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One of the courses I have taken from The Great Courses is “Lifelong Health: Achieving Optimum Well-Being at any Age” by Doctor Anthony Goodman. It consists of 36 lectures and I would recommend the course to anyone in a second if you want to learn how to live well and be functional to a ripe old age.
Dr. Goodman builds the 36 lectures around a foundation of four themes. Learning these is the key to lifelong health. These are quoted directly from the book that accompanies the lectures.
Rule One: Small changes can make a big difference. A one-degree course change for a big ship eventually makes a significant change in that ship’s trajectory. In the same way, if you start with small positive changes, over time, your efforts will culminate in a substantial positive effect on your health.
Rule Two: Moderation is key. Just as your body is designed to achieve homeostasis, so, too, is it important for you to find balance when making choices regarding food, exercise and other areas that affect your health and well-being. Some parameters and guidelines will tend to serve you well over time and I will encourage you to find the ones that work for you in the long term.
Rule Three: It’s Not Nice to Fool Mother Nature. There are no magical places, times, pills or potions that can keep you eternally young, but there are many things you can do to improve how you feel and you live your life.
Rule Four: Remember the Goldilocks rule. At all times of your life you will have the opportunity to make the best choices that bring you joy and good health and that you can maintain and sustain.
I called this post 4 Secrets of Lifelong Health even though these four rules don’t seem to be secrets to anyone. Yet, looking around us we see 66 percent of us overweight and half of them outright obese. That leads me to the conclusion that most of us don’t know how or simply don’t want to be healthy and achieve lifelong health.
If you follow these rules you will be well on your way to conquering your weight problem and being a happier healthier person.
I am a 77 year old senior citizen and can honestly say that I am healthier and happier than any time in my life. You can be, too.
A hundred years ago, it seems, when I ate at McDonald’s regularly, I never missed a chance to enjoy their fries. This study from Medical News Today suggests that wasn’t the best idea. Fortunately, I am no longer a regular at Mickey D’s.
Do you want fries with that? A new study provides a good reason to say “no,” after finding that eating two to three portions of fried potatoes every week could raise the risk of early death by twofold.
As a 77 year old, I was heartened to learn that a lot of the damage expected by aging could be controlled by attention to the American Heart Association’s (AHA) seven steps in yesterday’s post.
- High blood pressure and increased blood vessel stiffness are often considered common parts of aging.
- Having healthy arteries into one’s 70s and beyond is challenging and depends on modifiable lifestyle factors, not necessarily genetics.
Having the blood vessels of a healthy 20-year-old into one’s 70s is possible but difficult in Western culture, according to new research in the American Heart Association’s journal Hypertension.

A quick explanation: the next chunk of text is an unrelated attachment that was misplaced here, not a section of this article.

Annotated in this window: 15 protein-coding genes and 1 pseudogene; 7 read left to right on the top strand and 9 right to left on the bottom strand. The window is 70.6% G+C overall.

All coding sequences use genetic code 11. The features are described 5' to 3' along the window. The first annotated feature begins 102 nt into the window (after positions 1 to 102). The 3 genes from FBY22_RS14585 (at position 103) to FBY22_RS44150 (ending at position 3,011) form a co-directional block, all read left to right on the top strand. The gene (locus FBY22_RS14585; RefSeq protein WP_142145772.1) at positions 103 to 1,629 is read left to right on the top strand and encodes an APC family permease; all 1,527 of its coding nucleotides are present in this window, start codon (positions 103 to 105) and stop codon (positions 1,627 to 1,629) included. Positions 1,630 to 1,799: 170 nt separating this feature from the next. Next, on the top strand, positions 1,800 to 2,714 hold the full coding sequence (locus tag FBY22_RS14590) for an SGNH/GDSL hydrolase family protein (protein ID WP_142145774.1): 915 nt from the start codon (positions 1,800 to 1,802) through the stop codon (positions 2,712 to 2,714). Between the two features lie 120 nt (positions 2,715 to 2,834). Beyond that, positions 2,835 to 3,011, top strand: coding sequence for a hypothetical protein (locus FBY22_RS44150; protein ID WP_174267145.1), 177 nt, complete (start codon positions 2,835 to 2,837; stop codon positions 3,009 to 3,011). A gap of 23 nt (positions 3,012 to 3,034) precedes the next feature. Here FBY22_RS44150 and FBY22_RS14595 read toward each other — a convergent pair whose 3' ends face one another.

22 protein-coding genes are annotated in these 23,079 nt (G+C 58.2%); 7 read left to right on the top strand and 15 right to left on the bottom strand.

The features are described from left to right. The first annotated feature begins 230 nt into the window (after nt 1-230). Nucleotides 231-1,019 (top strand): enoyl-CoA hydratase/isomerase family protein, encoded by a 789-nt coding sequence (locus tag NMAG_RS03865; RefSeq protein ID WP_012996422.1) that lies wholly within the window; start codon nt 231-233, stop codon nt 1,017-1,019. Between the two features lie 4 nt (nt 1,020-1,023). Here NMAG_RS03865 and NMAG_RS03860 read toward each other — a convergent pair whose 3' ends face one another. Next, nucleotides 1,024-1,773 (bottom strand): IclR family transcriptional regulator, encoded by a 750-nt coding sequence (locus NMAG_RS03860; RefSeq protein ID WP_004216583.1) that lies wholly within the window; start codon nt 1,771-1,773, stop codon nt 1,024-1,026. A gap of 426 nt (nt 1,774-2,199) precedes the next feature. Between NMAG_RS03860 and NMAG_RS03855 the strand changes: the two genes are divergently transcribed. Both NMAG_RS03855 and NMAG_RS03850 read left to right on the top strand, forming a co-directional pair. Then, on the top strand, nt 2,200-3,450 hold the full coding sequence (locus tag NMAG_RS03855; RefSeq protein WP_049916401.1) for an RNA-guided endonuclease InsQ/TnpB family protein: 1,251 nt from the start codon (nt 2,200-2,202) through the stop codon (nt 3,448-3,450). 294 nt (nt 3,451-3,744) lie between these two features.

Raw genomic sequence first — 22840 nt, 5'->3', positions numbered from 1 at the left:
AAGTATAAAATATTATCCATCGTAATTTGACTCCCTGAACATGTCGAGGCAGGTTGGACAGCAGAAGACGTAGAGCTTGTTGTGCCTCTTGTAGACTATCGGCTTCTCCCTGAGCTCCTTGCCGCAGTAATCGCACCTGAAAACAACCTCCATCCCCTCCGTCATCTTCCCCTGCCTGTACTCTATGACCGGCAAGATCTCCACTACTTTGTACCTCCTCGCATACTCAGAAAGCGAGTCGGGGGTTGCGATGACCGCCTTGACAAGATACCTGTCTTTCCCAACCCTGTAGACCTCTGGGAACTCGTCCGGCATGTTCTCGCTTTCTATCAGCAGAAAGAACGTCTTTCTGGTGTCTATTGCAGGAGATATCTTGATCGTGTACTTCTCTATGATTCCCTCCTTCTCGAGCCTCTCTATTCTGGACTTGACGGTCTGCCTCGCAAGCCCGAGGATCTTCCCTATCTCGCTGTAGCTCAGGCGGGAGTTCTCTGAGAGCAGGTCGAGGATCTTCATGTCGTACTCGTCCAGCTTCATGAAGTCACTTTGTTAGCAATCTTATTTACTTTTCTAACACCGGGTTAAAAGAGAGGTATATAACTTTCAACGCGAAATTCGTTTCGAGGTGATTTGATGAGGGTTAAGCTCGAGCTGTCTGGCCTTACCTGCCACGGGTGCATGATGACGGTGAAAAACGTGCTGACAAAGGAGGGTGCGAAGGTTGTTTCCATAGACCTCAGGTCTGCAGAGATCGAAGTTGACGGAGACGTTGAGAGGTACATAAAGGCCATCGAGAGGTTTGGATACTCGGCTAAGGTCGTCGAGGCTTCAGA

“For the most part, it’s not genetic factors that stiffen the body’s network of blood vessels during aging. Modifiable lifestyle factors – like those identified in the American Heart Association’s Life’s Simple 7 – are the leading culprits,” said study author Teemu J. Niiranen, M.D., research fellow at Boston University School of Medicine, Framingham Heart Study, Framingham, Massachusetts. Continue reading
Living past 100 is no walk in the park, although including one can prove very helpful. The American Heart Association has created this list with the goal of improved health by educating the public on how best to live longer and healthier.
These measures have one unique thing in common: any person can make these changes, the steps are not expensive to take and even modest improvements to your health will make a big difference. Start with one or two. This simple, seven step list has been developed to deliver on the hope we all have–to live a long, productive healthy life.
Manage Blood Pressure
High blood pressure is a major risk factor for heart disease and stroke. When your blood pressure stays within healthy ranges, you reduce the strain on your heart, arteries, and kidneys which keeps you healthier longer.
Learn how to manage your blood pressure. Continue reading
I am all for living a long and healthy life and this blog is filled with suggestions on achieving that. But, besides having a functional brain and body in our senior years, we also want to be happy about it. Harvard has studied a group of men and boys over the past 78 years in what is one of the longest studies of adult life ever done.
“The Harvard Study of Adult Development has tracked the lives of 724 men from the time they were teenagers into old age — 268 Harvard College sophomores, and 456 boys from Boston’s inner city.”
Here are five of the big lessons they learned about what contributes to a good life.
Lesson 1: Happy childhoods matter
Having warm relationships with parents in childhood predicts that you will have warmer and more secure relationships with those closest to you in adulthood. We found that warm childhoods reached across decades to predict more secure relationships with spouses at age 80. A close relationship with at least one sibling in childhood predicts that people are less likely to become depressed by age 50. And warmer childhood relationships predict better physical health in adulthood all the way into old age. Continue reading
Eat less; move more; live longer remains the mantra of this blog. Now, according to the American Heart Association, the sooner you start, the better.
People with no major heart disease risk factors in middle age live longer and stay healthy far longer than others, according to a 40-year study reported in the American Heart Association’s journal Circulation.
“Good cardiovascular health in middle age delays the onset of many types of disease so that people live longer and spend a much smaller proportion of their lives with chronic illness,” said Norrina Allen, Ph.D., M.P.H., assistant professor of preventive medicine at Northwestern University Feinberg School of Medicine in Chicago.